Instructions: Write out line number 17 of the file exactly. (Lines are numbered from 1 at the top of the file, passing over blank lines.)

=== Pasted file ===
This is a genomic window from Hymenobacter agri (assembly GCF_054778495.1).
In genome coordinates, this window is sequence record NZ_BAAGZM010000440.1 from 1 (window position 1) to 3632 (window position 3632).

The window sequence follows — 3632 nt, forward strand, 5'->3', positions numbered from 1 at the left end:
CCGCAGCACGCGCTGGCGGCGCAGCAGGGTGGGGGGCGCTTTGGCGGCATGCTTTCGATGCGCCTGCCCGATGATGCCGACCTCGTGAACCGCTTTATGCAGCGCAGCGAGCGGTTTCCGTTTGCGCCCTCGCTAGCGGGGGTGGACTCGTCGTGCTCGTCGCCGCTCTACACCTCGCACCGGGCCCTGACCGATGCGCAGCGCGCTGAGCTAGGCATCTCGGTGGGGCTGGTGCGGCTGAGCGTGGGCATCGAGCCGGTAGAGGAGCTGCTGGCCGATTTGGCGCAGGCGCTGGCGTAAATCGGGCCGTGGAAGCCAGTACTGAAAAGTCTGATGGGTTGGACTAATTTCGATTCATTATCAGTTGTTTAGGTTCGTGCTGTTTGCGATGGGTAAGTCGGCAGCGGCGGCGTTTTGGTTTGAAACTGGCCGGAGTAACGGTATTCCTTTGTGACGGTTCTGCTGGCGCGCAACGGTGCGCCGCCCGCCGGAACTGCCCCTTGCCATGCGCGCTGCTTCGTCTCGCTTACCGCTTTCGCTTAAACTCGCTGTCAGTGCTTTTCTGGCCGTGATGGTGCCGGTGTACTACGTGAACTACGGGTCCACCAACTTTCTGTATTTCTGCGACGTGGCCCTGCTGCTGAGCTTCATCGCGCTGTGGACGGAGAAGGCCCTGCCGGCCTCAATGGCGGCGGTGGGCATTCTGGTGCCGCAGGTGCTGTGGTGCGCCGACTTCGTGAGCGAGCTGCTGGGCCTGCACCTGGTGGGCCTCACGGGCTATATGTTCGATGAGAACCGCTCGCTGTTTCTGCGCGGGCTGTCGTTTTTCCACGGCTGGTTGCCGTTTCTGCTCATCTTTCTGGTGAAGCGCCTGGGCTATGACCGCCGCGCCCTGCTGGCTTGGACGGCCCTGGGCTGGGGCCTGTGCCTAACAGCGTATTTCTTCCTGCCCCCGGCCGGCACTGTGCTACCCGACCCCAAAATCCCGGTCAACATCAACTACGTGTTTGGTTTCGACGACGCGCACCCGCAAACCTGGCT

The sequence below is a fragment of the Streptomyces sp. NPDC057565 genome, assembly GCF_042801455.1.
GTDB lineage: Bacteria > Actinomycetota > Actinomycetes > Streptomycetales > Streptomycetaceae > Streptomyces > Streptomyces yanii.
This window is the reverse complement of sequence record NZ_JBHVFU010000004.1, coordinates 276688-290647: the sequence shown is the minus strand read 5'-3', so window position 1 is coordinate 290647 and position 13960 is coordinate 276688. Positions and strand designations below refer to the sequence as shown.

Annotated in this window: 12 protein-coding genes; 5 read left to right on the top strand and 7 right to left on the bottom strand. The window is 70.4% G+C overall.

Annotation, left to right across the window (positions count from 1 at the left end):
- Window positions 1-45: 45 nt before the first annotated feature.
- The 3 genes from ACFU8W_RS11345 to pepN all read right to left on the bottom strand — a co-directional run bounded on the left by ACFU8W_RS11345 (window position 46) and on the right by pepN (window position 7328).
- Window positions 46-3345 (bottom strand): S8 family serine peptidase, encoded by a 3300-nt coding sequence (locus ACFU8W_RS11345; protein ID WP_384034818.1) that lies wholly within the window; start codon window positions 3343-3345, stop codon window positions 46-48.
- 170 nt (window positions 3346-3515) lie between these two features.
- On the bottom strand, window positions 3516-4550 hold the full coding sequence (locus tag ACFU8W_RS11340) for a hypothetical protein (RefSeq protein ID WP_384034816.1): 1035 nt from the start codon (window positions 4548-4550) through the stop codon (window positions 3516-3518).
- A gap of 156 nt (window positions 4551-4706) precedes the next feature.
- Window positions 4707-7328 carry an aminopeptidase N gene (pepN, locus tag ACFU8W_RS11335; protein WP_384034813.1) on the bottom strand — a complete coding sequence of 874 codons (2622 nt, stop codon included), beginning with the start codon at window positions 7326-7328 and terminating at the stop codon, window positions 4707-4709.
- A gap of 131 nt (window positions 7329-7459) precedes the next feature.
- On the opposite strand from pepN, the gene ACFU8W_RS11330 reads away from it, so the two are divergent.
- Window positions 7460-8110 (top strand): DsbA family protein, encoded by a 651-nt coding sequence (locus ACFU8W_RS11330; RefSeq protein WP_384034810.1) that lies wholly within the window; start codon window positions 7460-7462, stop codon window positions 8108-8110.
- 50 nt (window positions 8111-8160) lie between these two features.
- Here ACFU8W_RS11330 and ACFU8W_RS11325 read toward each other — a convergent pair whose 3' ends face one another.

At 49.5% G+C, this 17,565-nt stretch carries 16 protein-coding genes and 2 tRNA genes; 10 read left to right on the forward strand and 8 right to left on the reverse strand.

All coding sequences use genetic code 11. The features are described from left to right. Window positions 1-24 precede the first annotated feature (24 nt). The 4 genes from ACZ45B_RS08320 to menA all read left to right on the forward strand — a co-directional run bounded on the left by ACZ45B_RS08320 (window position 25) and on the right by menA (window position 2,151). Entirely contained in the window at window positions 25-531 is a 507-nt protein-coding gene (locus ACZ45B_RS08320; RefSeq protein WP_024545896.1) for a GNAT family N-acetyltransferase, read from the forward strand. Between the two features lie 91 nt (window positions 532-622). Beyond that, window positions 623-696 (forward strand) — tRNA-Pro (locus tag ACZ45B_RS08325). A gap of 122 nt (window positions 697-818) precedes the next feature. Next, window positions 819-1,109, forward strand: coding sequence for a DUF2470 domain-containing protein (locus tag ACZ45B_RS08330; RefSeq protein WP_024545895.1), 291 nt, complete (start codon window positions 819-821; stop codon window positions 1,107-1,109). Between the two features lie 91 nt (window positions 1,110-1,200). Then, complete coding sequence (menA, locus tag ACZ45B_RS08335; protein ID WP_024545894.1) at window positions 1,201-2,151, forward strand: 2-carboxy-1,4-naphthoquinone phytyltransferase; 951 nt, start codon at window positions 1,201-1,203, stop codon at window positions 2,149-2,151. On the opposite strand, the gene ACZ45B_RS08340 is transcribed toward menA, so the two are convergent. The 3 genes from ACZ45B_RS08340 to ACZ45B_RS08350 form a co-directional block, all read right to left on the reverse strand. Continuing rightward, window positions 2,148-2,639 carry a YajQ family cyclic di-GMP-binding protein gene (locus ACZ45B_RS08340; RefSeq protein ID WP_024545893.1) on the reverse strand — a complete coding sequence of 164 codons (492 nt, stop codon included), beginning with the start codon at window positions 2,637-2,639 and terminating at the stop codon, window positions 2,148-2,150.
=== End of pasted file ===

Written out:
- A gap of 131 nt (window positions 7329-7459) precedes the next feature.